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The Mystery of John Hunt

By Tom Carney, Editor "Old Huntsville"

For well over a hundred years, John Hunt, the founder of Huntsville, has been shrouded in mystery.  Where did he come from?  Where and when did he die?  Was he the illiterate backwoodsman that history has made him out to be?
    John Hunt was born in 1750 in Fincastle County, Virginia, to parents of Irish and Dutch descent.  His family first immigrated to America in 1635 and after living in New Jersey and Maryland moved to Virginia around 1730.  The family appears to have been fairly prosperous.  In 1752, records show that a man by the name of Thomas Foster was appointed con­stable in the home of John Hunt, Sr.
    Among the families living in Fincastle County were the Acklins, Holbrooks, and the Larkins.  Many of these families would later play prominent roles in the early development of Huntsville.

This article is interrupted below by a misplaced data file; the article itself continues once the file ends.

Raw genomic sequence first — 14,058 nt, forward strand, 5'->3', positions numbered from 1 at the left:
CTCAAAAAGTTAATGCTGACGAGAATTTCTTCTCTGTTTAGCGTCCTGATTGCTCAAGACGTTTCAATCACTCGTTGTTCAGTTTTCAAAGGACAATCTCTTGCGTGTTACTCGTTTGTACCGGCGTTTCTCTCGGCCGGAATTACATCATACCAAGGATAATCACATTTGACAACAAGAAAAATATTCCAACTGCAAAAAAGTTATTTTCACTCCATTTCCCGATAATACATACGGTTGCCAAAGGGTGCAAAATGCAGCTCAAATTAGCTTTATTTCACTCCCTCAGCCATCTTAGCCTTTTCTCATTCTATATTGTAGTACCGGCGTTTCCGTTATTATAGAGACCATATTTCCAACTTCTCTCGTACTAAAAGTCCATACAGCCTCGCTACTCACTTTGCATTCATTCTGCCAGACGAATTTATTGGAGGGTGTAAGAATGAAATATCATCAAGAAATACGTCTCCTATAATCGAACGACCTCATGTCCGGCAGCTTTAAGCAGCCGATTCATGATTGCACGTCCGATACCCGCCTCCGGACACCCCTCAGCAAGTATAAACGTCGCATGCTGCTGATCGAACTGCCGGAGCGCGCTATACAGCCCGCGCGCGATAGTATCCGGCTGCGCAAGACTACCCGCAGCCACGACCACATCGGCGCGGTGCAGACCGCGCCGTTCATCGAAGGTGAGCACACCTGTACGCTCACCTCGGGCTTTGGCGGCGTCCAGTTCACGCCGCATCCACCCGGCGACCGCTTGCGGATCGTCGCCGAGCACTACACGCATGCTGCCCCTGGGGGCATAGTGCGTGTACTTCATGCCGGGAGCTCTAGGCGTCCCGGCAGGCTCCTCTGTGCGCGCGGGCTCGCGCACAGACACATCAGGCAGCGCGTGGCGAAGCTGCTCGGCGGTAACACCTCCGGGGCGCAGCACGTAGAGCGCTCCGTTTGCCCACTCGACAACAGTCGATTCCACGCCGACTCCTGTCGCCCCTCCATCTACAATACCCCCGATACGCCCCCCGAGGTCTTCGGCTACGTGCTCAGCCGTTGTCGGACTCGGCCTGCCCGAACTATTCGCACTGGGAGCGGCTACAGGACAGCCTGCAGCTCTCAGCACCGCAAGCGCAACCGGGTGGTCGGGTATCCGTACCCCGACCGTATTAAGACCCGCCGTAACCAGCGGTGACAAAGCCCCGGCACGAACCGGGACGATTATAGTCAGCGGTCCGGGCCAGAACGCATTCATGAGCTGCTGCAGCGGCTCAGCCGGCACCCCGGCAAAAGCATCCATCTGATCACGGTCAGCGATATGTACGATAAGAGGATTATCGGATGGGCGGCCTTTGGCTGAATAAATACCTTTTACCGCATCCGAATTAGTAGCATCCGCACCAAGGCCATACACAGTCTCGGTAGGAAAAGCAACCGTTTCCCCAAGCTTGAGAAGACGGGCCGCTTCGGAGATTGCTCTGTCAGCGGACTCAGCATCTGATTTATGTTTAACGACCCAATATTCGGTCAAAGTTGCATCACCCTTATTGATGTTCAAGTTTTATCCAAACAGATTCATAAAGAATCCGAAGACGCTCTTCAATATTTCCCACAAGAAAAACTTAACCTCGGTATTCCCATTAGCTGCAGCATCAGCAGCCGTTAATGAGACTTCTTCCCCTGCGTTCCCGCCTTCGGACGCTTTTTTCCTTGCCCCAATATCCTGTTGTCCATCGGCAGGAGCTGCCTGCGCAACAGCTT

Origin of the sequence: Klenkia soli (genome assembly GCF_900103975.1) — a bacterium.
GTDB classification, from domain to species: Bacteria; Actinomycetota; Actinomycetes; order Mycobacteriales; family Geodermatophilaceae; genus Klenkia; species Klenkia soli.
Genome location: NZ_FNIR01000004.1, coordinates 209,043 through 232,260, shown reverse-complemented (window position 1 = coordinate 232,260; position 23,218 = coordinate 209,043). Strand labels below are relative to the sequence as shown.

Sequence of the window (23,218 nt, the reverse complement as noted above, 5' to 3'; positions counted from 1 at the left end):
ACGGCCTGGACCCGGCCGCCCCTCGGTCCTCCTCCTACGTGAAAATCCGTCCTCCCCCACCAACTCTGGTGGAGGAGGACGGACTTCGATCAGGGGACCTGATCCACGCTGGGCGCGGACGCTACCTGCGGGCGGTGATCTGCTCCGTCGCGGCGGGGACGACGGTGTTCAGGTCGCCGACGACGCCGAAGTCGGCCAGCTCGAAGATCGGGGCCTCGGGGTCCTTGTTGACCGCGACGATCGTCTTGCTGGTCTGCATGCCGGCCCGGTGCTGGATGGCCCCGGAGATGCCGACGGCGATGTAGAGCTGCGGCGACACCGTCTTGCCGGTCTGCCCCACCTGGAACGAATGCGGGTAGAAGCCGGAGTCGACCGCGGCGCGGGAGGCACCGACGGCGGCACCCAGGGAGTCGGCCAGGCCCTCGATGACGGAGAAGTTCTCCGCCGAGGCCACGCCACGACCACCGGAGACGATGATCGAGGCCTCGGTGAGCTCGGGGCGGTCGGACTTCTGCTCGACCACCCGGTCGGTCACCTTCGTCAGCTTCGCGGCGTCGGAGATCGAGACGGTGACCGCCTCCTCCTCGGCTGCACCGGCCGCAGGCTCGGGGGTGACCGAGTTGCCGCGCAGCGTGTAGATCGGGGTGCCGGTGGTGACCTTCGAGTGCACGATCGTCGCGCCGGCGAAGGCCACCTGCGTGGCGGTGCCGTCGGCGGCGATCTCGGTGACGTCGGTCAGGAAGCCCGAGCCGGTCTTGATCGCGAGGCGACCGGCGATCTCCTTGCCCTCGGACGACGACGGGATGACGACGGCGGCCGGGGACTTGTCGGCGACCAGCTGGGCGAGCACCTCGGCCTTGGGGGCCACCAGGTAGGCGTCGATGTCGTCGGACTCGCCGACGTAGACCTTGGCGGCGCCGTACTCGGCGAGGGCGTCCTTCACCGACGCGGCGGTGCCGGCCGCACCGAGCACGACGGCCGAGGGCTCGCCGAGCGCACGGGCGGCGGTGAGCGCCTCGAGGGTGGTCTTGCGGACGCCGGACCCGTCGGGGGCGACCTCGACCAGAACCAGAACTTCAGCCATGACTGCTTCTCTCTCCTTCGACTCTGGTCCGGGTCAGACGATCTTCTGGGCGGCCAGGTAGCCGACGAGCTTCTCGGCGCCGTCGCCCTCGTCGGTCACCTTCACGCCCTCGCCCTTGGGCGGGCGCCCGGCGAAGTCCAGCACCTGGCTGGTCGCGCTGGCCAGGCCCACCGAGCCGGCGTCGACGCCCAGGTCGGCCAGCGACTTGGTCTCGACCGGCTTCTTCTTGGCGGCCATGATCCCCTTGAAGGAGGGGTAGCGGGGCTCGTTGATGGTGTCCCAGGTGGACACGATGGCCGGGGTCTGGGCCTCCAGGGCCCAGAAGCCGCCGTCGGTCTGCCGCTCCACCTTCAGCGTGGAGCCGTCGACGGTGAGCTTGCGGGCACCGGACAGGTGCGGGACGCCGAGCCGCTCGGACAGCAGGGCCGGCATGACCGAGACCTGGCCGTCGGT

In 1769, John Hunt married the daughter of William Holbrook, a close friend of his father.  The following year the Holbrook family moved to Hawkins County, North Carolina, and John moved with them.  Within a few years the Larkins, and Acklin families had joined with them in the new settle­ment.
    With the advent of the Revolutionary War, many of the settlers took up arms to fight for their new country.  Many historians would later contend that John Hunt served as a captain during the war.  This mistaken claim would later lead to confusion in trying to establish Hunt's early years.  In fact, Hunt's only military service consisted of several months enlistment as a private under Captain Charles Polk of the Company of Light Horses, in Salisbury District, North Carolina.
    Although John did not see much service, records seem to indicate that his father was a member of the Colonial army while his uncle served as a Colonel in the British army.
    Short service periods of a few months were common in North Carolina as the settlers had crops and Indians to deal with and could not be gone for long periods of time.
    At the end of his short military career, Hunt returned to his home in Hawkins County.  Young John and his wife probably lost several children at childbirth, as it was not until eight years after their marriage that they had their first recorded child.
    In 1779, John Hunt was appointed a lieutenant in the state militia, serving as a paymaster.

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